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Re: Auditing filesystems for Linux?

On Thu, Oct 03, 2002 at 03:56:13PM -0400, Rechenberg, Andrew wrote:
> Does anyone know of any Linux-based filesystem that does file-level
> auditing and logs based on username?  Does ext2/3 do such auditing
> (stock or with patches)?  I would like a filesystem that can be told to
> audit and log file deletions and log the username that deleted the file
> (similar to auditing on NTFS).

This isn't really a filesystem issue.  Most attempts to do this sort
of thing at the more generic layer, such as in the VFS, or at the
system call layer.  There used to be a project, called auditd, that
would do what you wanted, but the domain name hert.org where the
project lived doesn't seem to be around any more.  

Given what you want to do, the LSM patches give you enough hooks that
it would be easy to write a module that would provide audit logs for
unlink system calls.  Alternatively, if you are more worried about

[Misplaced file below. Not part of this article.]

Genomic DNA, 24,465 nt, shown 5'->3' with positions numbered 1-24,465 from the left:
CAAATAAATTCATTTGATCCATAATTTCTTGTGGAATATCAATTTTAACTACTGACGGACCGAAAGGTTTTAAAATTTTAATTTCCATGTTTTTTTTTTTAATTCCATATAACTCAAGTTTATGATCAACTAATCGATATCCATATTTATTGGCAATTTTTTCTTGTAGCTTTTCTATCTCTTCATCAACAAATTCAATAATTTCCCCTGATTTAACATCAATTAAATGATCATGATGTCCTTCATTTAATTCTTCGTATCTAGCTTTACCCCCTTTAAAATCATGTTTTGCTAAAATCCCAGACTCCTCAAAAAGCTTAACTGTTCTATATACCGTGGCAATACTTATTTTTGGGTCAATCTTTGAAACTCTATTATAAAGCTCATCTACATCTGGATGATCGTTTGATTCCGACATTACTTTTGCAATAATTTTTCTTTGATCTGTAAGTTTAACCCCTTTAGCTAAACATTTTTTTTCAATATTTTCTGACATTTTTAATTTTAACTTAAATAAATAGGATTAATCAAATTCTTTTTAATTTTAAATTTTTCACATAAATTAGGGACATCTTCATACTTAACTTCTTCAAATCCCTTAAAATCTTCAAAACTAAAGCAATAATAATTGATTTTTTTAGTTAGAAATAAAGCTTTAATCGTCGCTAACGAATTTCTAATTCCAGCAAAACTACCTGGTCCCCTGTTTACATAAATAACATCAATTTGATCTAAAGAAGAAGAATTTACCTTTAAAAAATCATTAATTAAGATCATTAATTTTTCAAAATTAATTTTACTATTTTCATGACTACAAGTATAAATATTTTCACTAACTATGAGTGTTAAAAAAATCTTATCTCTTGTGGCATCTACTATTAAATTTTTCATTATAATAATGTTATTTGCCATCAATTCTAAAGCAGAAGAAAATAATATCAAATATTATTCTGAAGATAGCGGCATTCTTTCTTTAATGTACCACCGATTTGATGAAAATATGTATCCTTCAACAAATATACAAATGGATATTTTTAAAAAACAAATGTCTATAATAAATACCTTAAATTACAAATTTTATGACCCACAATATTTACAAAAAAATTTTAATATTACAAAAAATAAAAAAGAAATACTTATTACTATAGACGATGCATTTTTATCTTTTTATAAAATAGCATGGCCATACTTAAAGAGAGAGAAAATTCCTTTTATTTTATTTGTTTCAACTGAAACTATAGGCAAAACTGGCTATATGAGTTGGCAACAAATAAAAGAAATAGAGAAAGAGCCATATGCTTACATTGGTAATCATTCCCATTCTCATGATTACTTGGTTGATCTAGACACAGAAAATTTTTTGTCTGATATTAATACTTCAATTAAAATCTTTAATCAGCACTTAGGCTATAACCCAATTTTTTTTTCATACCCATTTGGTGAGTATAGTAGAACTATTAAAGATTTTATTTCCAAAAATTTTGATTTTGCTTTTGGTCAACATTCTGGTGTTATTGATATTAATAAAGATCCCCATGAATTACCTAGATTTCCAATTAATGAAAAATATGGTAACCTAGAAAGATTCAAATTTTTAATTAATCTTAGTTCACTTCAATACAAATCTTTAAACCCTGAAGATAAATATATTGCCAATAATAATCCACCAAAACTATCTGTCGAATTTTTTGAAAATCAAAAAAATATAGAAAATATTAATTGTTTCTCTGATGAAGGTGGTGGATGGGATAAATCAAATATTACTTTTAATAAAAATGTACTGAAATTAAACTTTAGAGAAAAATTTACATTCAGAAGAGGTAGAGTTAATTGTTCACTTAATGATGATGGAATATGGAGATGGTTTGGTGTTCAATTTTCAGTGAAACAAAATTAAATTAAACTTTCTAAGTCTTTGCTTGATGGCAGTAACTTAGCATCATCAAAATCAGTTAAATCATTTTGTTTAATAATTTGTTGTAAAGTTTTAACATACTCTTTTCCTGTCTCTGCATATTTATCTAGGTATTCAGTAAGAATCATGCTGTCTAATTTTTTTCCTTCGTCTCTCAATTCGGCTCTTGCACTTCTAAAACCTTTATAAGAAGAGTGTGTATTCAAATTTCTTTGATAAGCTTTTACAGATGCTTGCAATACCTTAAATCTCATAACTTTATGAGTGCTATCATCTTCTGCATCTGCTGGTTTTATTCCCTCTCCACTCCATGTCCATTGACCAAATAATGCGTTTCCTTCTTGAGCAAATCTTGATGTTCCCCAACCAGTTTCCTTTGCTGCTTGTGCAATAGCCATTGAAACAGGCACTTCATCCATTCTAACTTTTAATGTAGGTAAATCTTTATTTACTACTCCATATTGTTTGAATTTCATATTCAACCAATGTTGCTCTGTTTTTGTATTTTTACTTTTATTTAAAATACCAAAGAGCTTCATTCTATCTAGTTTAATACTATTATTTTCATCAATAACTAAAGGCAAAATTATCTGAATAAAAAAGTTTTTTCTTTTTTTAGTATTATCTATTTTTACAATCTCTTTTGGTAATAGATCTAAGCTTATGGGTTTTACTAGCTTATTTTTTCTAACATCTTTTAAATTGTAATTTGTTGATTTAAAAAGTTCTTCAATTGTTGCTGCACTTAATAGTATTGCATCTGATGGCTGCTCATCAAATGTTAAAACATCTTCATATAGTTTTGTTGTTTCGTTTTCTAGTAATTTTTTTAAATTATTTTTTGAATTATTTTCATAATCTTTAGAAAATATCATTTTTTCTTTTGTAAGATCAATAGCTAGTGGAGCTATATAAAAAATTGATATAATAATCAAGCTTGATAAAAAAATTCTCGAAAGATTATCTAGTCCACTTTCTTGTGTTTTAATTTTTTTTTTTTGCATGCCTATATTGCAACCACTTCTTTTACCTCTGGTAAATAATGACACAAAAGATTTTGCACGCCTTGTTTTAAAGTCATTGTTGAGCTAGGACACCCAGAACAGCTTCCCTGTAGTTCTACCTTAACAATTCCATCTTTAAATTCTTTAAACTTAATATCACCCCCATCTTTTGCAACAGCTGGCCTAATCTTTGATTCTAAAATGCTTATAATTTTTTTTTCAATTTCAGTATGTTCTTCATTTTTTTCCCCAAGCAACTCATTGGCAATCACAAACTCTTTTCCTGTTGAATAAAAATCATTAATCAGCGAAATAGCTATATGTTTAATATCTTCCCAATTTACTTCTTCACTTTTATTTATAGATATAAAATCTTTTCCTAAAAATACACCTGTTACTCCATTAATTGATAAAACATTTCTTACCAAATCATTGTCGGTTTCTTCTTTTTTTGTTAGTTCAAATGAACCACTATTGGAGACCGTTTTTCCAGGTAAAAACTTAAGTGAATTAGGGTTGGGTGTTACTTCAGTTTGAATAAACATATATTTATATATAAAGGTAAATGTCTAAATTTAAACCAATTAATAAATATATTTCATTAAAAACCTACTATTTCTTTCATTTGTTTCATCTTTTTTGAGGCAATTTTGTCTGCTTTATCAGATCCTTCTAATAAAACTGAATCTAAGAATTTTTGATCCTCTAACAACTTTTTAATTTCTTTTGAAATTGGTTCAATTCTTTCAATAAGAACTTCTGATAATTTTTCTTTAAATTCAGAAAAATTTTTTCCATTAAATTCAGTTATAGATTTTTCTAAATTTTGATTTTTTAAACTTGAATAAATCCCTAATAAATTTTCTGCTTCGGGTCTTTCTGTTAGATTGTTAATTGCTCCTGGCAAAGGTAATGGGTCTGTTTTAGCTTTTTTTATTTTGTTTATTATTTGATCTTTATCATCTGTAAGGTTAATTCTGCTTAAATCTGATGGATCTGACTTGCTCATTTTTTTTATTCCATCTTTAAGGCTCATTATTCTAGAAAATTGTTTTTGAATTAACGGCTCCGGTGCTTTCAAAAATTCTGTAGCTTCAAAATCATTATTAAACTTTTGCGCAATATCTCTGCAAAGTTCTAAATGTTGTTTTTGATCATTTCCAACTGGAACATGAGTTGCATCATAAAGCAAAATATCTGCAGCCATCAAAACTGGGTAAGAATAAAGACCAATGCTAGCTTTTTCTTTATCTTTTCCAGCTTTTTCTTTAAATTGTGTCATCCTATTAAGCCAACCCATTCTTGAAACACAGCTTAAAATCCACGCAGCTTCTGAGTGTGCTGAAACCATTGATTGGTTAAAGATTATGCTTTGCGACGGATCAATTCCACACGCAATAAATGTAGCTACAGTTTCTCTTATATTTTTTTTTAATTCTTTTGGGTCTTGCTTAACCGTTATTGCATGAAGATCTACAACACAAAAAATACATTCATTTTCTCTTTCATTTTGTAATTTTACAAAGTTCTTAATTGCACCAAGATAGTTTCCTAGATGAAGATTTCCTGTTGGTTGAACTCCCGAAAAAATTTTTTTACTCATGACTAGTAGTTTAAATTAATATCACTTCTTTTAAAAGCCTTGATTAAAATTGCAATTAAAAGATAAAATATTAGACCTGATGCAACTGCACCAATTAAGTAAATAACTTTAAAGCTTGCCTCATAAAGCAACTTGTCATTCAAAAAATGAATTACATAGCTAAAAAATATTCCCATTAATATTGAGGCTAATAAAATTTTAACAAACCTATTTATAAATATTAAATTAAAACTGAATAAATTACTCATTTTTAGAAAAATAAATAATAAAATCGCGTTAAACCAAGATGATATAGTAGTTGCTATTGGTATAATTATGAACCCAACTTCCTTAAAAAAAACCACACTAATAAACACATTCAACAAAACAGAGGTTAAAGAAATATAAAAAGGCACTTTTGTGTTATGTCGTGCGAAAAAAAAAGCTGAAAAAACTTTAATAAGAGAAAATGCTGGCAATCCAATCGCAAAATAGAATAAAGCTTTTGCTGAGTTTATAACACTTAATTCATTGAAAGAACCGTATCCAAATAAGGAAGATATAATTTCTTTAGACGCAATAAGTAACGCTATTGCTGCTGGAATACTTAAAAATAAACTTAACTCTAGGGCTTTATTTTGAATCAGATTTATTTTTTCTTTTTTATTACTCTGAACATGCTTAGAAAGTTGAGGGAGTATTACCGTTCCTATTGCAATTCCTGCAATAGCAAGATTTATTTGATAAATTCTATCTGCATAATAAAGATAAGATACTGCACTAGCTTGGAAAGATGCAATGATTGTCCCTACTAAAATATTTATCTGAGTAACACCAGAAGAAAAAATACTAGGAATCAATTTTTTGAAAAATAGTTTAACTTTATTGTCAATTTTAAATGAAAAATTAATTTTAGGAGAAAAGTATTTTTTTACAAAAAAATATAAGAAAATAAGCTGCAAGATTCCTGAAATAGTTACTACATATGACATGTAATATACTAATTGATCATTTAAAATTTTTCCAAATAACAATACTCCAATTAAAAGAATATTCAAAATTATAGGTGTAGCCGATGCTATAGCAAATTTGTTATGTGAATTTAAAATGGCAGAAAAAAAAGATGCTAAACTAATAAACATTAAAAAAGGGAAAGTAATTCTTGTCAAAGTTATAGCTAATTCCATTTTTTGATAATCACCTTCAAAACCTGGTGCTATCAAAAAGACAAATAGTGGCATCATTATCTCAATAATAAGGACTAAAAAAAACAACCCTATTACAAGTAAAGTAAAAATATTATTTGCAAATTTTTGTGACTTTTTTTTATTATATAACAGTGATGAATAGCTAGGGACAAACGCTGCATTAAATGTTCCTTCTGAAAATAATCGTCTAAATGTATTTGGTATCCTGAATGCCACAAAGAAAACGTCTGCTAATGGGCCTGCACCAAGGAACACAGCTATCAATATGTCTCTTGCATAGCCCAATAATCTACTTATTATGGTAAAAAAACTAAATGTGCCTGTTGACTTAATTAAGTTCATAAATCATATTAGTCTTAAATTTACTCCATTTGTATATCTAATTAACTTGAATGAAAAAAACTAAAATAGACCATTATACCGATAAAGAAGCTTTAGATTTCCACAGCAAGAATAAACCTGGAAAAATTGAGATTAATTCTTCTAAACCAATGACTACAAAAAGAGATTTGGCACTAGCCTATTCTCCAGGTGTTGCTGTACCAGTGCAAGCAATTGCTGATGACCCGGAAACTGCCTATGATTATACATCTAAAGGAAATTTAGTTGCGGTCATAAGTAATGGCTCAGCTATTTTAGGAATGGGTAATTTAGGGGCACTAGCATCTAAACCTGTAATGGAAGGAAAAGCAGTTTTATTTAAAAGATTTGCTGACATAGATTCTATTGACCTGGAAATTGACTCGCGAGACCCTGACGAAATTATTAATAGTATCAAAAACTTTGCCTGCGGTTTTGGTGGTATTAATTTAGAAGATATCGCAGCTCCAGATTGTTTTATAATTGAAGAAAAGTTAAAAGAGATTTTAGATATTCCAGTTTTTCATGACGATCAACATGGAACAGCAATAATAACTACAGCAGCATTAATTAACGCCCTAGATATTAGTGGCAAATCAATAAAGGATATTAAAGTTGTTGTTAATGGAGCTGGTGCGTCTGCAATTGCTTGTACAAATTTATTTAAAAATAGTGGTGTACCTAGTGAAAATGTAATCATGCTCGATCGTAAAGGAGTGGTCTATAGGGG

tracking accidents, you could just use LD_PRELOAD and create a shared
library which tracked unlink calls go glibc.  This doesn't protect you
against statically linked binaries, so it would track a determined
user, but it would track accidents.  So this isn't as good as the LSM
approach, but using an ld_preload has the advantage that it's
user-space only; it doesn't require any kernel patches.

> I know, I should be using file permissions to prevent this type of
> deletion from occurring, but in order for the database/application that
> we are running to operate correctly, file permissions have to be set
> -rw-rw-r--.  Since all files have those permissions, anyone in a
> particular group can write to a file and therefore can delete the file
> should they want to, or fat finger a command and delete it accidentally.

Why can't the database/application be setgid to the correct group, and
then you don't put any users in that group?  So users will be able to
run the database/application, but they won't be able to delete or
modify the file outside of using the application.

					- Ted

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